Sen. Gary Winfield (Christine Stuart Photo)

Democratic leaders in the Senate plan to raise a proposal legalizing recreational cannabis for a vote Monday, giving the high-profile bill a shot at passage before the legislative session ends Wednesday. 

Lawmakers and Gov. Ned Lamont’s administration finalized months of negotiations into a nearly 300-page bill released over the week, which legalizes the use and possession of up to 1.5 ounces of recreational cannabis for people over the age of 21 beginning in July. Residents could have up to five ounces in their home or locked in the trunk of their car.

But with the session ending at midnight on Wednesday, the cannabis bill has a tight window for action and plenty of competition: both the Senate and House must still debate and pass a $46 billion, two-year state operating budget. Senate leaders said they expected to raise the bill in the early evening. 

“It is our intention to take up the cannabis bill later today,” Senate President Martin Looney told reporters Monday. “We just had to confirm with the House that they do intend to take the bill up also.”

On Monday morning, House leaders said they planned to raise the bill Wednesday.

For the past few months a primary sticking point between Democrats has been debate over “social equity” elements of the proposal. In addition to clearing records of certain convictions related to cannabis, the bill seeks to ensure business licences are dolled out in a way that benefits communities impacted by the war on drugs. 

Sen. Gary Winfield, a New Haven Democrat who is co-chairman of the Judiciary Committee, said it took awhile, but policymakers have crafted an equity policy they believe avoids some of the pitfalls made in other states that have legalized the substance. 

“We feel as though we’ve hit the right notes on equity,” Winfield said. 

The current bill gives preference to “social equity applicants” when it comes to issuing licenses for growing and selling cannabis. Half of licenses would be reserved for applications from businesses owned at least 65% by people from areas with high rates of drug-related convictions or high unemployment rates. Social equity applicants will also have an income that is under 300% of the state median.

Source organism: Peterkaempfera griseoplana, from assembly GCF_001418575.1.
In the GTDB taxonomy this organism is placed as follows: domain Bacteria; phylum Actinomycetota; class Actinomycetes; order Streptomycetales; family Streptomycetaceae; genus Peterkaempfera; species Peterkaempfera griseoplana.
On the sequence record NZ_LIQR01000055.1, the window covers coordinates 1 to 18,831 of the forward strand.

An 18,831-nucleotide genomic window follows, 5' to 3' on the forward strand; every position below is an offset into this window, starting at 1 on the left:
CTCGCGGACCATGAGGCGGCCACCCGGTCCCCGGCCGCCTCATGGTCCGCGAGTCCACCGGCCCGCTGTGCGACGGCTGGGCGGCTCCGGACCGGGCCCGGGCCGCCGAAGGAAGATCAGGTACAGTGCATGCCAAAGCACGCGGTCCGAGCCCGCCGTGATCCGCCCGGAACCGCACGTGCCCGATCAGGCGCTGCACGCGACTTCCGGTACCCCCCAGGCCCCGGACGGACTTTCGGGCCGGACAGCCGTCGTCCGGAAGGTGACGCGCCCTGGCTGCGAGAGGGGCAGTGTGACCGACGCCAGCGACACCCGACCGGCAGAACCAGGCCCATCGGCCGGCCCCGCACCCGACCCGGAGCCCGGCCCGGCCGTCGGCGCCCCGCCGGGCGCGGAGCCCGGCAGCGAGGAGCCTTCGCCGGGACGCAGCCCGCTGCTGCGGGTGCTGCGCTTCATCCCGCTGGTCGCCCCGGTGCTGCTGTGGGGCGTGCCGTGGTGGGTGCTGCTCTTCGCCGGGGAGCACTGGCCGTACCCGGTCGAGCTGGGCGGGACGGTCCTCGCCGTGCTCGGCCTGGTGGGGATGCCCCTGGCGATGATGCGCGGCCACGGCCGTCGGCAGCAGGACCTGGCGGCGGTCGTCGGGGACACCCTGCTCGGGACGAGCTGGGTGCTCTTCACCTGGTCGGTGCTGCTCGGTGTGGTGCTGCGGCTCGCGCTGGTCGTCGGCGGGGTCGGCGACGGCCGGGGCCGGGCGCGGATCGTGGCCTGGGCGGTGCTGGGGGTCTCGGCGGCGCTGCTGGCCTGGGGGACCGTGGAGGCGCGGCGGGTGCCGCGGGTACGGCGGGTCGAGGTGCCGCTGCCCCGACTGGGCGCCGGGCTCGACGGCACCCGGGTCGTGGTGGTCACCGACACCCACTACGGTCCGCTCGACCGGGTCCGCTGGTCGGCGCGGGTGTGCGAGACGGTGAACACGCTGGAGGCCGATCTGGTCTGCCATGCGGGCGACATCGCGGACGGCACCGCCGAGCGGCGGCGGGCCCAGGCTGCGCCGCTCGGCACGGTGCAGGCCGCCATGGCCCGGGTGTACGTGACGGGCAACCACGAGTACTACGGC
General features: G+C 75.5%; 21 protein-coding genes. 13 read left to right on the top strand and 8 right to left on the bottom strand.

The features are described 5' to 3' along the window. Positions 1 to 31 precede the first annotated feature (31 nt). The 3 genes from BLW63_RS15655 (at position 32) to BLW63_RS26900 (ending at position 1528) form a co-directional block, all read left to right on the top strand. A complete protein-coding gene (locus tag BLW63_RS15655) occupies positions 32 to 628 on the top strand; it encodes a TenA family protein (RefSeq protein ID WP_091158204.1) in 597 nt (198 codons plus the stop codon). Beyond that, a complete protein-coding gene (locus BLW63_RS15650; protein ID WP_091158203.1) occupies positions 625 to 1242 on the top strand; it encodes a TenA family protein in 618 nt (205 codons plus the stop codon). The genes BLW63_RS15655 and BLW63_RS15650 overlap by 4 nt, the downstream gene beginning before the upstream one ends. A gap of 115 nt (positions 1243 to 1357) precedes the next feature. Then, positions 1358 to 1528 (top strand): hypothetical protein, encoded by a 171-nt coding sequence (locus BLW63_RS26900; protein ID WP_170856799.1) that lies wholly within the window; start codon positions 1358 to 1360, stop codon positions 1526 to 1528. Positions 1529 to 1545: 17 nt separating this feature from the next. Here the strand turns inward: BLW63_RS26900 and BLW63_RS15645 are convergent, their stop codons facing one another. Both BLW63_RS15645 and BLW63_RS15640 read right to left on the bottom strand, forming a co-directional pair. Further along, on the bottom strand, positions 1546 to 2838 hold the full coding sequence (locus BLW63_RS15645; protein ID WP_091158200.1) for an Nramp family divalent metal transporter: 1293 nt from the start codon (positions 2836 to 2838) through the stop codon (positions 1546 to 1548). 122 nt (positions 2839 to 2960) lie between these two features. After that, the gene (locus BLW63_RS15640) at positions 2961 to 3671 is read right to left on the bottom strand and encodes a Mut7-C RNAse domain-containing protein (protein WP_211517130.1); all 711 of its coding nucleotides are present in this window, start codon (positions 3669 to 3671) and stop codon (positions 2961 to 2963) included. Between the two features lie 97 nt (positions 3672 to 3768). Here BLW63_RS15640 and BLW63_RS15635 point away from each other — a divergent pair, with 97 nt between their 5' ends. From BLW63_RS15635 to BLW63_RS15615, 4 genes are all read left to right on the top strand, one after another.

“This is a thoughtful process,” Winfield said. “It took us a little longer than we would have liked, I will admit that, but I think at the end of the day we have a process that deals with some of the issues that stem from the past, makes a good attempt at righting those wrongs and this a good bill.” 

The bill includes provisions allowing home-grown cannabis: up to six plants per eligible resident, capped at 12 plants per household. It also has language allowing people working in the new cannabis industry to unionize. Proponents hope the legislation will result in retail sales of cannabis in Connecticut by May of next year, but concede the estimate may be optimistic.

Senate Minority Leader Kevin Kelly said he did not see cannabis legalization as a partisan issue, but he was disappointed to see proponents moving the bill forward. He said the issue has been too focused on potential financial gains and not enough on whether it was good social policy. 

“To a large extent all I hear from the proponents is that because all the neighboring states are doing it, Connecticut needs to do it too. But my mom always told me that just because your friends were doing drugs means that you can do them too– that wasn’t the argument that my parents taught me and it’s not something that should resonate here in the Capitol,” he said.

Kelly worried that the bill could have a negative effect on Connecticut’s defense contracting industry. The bill generally limits the extent to which an employee can be disciplined for a drug test that is positive for THC, but it carves out certain exemptions including for positions that require clearance from the Defense Department. Kelly said he still felt it could push defense industry businesses elsewhere.

“I wouldn’t want this to become an incentive to take jobs out of our state and relocate them to more favorable jurisdictions that follow federal law,” Kelly said.